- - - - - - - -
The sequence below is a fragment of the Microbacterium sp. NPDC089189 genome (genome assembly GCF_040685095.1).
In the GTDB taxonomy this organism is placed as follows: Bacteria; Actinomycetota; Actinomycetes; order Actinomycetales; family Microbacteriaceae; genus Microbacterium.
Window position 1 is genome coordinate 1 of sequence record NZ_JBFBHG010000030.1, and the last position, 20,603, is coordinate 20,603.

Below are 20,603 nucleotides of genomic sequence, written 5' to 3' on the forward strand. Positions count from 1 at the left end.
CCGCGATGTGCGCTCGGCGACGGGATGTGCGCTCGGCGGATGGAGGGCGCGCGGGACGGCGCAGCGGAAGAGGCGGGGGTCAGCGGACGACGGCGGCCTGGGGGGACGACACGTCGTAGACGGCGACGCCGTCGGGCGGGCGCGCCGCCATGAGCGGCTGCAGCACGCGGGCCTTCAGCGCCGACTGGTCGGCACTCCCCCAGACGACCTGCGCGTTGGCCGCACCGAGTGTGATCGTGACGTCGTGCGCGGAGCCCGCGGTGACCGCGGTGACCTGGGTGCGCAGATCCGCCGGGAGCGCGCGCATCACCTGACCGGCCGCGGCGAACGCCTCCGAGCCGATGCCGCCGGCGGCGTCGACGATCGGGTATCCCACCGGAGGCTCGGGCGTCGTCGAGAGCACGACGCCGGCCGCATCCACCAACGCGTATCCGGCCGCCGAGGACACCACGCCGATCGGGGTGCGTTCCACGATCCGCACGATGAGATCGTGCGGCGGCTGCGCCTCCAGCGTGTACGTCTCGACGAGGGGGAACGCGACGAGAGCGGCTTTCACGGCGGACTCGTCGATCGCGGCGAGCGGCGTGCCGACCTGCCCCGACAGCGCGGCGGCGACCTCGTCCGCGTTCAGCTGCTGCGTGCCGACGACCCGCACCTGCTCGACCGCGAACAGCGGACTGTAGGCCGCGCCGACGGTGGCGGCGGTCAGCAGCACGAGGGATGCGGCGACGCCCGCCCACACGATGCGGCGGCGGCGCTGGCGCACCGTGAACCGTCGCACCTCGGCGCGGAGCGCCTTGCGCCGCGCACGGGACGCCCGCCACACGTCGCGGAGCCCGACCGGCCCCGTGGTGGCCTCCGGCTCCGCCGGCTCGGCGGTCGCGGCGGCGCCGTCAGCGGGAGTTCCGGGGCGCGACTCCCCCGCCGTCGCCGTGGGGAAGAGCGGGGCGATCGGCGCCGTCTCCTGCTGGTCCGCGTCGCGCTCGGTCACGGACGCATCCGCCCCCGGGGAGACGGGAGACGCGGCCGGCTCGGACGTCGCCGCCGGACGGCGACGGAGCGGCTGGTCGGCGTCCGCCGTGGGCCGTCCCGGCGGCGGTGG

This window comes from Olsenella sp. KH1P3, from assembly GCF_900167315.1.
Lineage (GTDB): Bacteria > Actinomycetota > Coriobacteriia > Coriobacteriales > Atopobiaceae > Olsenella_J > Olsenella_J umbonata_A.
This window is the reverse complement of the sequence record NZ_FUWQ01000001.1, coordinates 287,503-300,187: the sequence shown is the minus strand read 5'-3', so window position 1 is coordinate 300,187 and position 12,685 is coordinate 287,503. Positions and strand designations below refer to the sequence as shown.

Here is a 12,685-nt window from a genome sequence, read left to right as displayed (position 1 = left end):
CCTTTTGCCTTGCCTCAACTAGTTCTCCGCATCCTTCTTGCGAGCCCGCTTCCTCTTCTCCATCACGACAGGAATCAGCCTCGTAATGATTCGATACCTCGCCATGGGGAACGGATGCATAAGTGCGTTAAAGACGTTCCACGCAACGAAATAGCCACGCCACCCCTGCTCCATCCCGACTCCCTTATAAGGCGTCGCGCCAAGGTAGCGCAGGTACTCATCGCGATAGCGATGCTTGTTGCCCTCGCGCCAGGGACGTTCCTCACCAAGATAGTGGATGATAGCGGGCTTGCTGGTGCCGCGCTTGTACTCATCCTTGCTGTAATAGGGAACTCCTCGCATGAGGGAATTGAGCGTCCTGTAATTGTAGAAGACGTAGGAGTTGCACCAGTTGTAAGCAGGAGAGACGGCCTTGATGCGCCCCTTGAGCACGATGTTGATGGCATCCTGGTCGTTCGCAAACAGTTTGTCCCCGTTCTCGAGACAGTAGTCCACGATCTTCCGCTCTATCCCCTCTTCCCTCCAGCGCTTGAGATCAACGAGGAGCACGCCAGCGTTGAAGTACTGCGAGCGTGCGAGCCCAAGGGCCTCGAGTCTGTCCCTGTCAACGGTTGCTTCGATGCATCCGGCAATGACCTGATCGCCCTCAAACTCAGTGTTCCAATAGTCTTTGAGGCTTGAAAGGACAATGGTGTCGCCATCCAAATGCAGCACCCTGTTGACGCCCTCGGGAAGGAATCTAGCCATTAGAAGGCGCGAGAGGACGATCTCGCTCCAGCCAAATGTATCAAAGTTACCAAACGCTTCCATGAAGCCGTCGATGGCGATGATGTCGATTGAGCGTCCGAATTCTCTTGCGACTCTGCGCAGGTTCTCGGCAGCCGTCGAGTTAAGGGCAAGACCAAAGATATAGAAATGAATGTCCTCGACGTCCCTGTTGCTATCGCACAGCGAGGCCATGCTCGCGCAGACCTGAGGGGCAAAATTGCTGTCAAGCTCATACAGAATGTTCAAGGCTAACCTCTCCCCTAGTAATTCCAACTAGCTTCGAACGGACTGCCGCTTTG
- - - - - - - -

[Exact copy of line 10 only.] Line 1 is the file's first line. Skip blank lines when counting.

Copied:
CCTTTTGCCTTGCCTCAACTAGTTCTCCGCATCCTTCTTGCGAGCCCGCTTCCTCTTCTCCATCACGACAGGAATCAGCCTCGTAATGATTCGATACCTCGCCATGGGGAACGGATGCATAAGTGCGTTAAAGACGTTCCACGCAACGAAATAGCCACGCCACCCCTGCTCCATCCCGACTCCCTTATAAGGCGTCGCGCCAAGGTAGCGCAGGTACTCATCGCGATAGCGATGCTTGTTGCCCTCGCGCCAGGGACGTTCCTCACCAAGATAGTGGATGATAGCGGGCTTGCTGGTGCCGCGCTTGTACTCATCCTTGCTGTAATAGGGAACTCCTCGCATGAGGGAATTGAGCGTCCTGTAATTGTAGAAGACGTAGGAGTTGCACCAGTTGTAAGCAGGAGAGACGGCCTTGATGCGCCCCTTGAGCACGATGTTGATGGCATCCTGGTCGTTCGCAAACAGTTTGTCCCCGTTCTCGAGACAGTAGTCCACGATCTTCCGCTCTATCCCCTCTTCCCTCCAGCGCTTGAGATCAACGAGGAGCACGCCAGCGTTGAAGTACTGCGAGCGTGCGAGCCCAAGGGCCTCGAGTCTGTCCCTGTCAACGGTTGCTTCGATGCATCCGGCAATGACCTGATCGCCCTCAAACTCAGTGTTCCAATAGTCTTTGAGGCTTGAAAGGACAATGGTGTCGCCATCCAAATGCAGCACCCTGTTGACGCCCTCGGGAAGGAATCTAGCCATTAGAAGGCGCGAGAGGACGATCTCGCTCCAGCCAAATGTATCAAAGTTACCAAACGCTTCCATGAAGCCGTCGATGGCGATGATGTCGATTGAGCGTCCGAATTCTCTTGCGACTCTGCGCAGGTTCTCGGCAGCCGTCGAGTTAAGGGCAAGACCAAAGATATAGAAATGAATGTCCTCGACGTCCCTGTTGCTATCGCACAGCGAGGCCATGCTCGCGCAGACCTGAGGGGCAAAATTGCTGTCAAGCTCATACAGAATGTTCAAGGCTAACCTCTCCCCTAGTAATTCCAACTAGCTTCGAACGGACTGCCGCTTTG